Updated: January 6, 2016, 11:08 AM
Wheaton College, the evangelical school in Illinois, has begun proceedings to fire Larycia Hawkins, who last month made a controversial theological statement on Facebook about Christians and Muslims, reports the Chicago Tribune:
The school has now begun the process to fire her due to an “impasse,” it said in a statement released on Tuesday.
The tenured political science professor ruffled feathers last month when she announced plans on Facebook to wear a hijab during the Advent season to support Muslims.
“I stand in religious solidarity with Muslims because they, like me, a Christian, are people of the book,” Hawkins wrote on Facebook. “And as Pope Francis stated last week, we worship the same God.”
Problem is, evangelicals believe in the Holy Trinity, while Muslims do not, the report notes.
Watch Roland Martin, Dr. Larycia Hawkins and the NewsOne Now panel discuss Hawkins’ comments and Wheaton College’s move to strip Hawkins of her tenure and fire her.
Via the Tribune:
During Hawkins’s administrative review process, which was paused over the holidays, Wheaton administration requested a theological statement, which Hawkins submitted. She was put on leave through the spring semester pending review.
“Following Dr. Hawkins’ written response on December 17 to questions regarding her theological convictions, the College requested further theological discussion and clarification,” the college said in the statement. “However, as posted previously, Dr. Hawkins declined to participate in further dialogue about the theological implications of her public statements and her December 17 response.”
Let us know in comments what you think about this decision.
SOURCE: Chicago Tribune
A tenured professor from Wheaton College, an evangelical Christian university in Illinois, was placed on suspension for suggesting that Christians and Muslims worship the same God.
According to The Chicago Tribune, professor Larycia Hawkins made her comments on Facebook, filled with references of the belief that Muslims, Jews, and Christians share a common religious bond. She also added that her beliefs are shared with Pope Francis, who made the same statement last week.
Hawkins’ comments stemmed from her growing frustrations following Islamophobic incidents since the shooting in San Bernardino. From New York to California, mosques have been vandalized and Muslim store owners have been physically attacked. The professor has worn a hijab during the advent season to stand in solidarity with Muslims and Muslim-Americans. A student suggested to her that all students should wear hijabs on flights home for the holidays.
Hawkins planned to wear hers on her flight home to Oklahoma. Islamic law has been banned in the state, The Chicago Tribune reports.
As part of my Advent Worship, I will wear the hijab to work at Wheaton College, to play in Chi-town, in the airport and on the airplane to my home state that initiated one of the first anti-Sharia laws (read: unconstitutional and Islamophobic), and at church.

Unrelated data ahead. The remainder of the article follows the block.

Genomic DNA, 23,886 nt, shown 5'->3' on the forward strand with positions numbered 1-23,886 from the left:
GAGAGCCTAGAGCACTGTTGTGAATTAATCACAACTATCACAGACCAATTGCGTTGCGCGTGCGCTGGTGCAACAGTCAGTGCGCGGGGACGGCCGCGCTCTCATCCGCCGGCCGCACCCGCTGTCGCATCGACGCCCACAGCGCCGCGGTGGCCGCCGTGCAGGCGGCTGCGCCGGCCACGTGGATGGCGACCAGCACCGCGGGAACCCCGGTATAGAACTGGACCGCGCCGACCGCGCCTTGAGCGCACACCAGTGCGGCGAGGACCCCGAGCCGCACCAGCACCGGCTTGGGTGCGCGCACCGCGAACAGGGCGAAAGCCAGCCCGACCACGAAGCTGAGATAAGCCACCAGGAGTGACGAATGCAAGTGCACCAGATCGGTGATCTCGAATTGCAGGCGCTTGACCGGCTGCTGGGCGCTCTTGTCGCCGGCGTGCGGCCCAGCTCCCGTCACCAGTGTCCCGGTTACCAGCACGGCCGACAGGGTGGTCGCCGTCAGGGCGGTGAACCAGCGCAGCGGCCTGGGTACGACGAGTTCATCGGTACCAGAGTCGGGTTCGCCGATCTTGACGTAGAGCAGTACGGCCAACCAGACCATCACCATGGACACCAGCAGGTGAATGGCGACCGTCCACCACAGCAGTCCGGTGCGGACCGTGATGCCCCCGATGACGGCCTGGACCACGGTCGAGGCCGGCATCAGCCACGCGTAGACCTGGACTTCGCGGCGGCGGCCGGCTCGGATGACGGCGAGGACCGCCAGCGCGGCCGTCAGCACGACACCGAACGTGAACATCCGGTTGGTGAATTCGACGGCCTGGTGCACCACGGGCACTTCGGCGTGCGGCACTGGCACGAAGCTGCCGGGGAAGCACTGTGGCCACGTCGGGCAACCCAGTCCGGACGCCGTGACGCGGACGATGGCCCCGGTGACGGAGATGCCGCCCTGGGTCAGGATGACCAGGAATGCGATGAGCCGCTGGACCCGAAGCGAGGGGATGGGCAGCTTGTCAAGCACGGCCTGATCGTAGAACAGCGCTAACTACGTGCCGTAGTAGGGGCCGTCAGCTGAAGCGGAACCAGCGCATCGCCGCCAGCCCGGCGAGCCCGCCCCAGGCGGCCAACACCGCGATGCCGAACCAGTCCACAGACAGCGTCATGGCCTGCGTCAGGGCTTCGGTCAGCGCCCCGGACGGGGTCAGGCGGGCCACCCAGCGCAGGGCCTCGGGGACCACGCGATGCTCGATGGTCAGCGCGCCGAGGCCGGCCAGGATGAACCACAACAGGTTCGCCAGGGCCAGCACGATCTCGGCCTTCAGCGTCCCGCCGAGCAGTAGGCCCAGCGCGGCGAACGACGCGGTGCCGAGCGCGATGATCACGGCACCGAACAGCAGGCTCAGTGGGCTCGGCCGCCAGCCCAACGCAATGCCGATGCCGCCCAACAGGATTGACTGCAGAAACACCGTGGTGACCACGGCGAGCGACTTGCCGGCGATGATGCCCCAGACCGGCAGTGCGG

I invite all women into the narrative that is embodied, hijab-wearing solidarity with our Muslim sisters–for whatever reason. A large-scale movement of Women in Solidarity with Hijabs is my Christmas #wish this year.
After stirring up a debate with Christians on campus, she explained her reasoning again before she was placed on suspension that will run into the Spring 2016 semester.
The conservative college released a statement following Hawkins’ suspension.
“Wheaton College faculty and staff make a commitment to accept and model our institution’s faith foundations with integrity, compassion, and theological clarity,” the college said in a statement. “As they participate in various causes, it is essential that faculty and staff engage in and speak about public issues in ways that faithfully represent the college’s evangelical Statement of Faith. We believe there is nothing in Dr. Hawkins’ public statements that goes against the belief in the power and nature of God, Christ, or the Holy Spirit that the Statement of Faith deems as a necessary requirement for affiliation with Wheaton College.”
Many speculated her hijab was the reason behind the suspension, but the school insisted her comments on Facebook are what led to their decision.
Still, students remained divided on the issue that has plagued religious communities for years.
Protesters on Wednesday insisted that Hawkins had remained faithful to the college’s 12 core beliefs. Dozens gathered on the front steps of the college’s administration building to deliver a letter to President Philip Ryken and Provost Stan Jones, demanding Hawkins’ reinstatement.
“Dr. Hawkins is an essential part of the community here,” said Wyatt Harms, a senior political science major, who has taken several of Hawkins’ classes. “She’s a refuge for so many students on campus.”
Abbie Brigham, a 20-year-old junior majoring in history and music, from Jacksonville, Fla., said that for Hawkins to say that Christians and Muslims “unite under the same beliefs” insults both religious groups.
“I think that, as an evangelical school that has a statement of faith, it is wrong for us to call Muslims brothers and sisters in Christ,” she said.
Think Progress reports over 400 students have joined a Facebook group supporting the professor. A Change.org petition was also created to address her reinstatement. Religious leaders in the community came to Hawkins’ defense in addition to Yolanda Pierce, an associate professor of African-American Religion and Literature at Princeton Theological Seminary.
Hawkins thanked her supporters Wednesday morning on Facebook.
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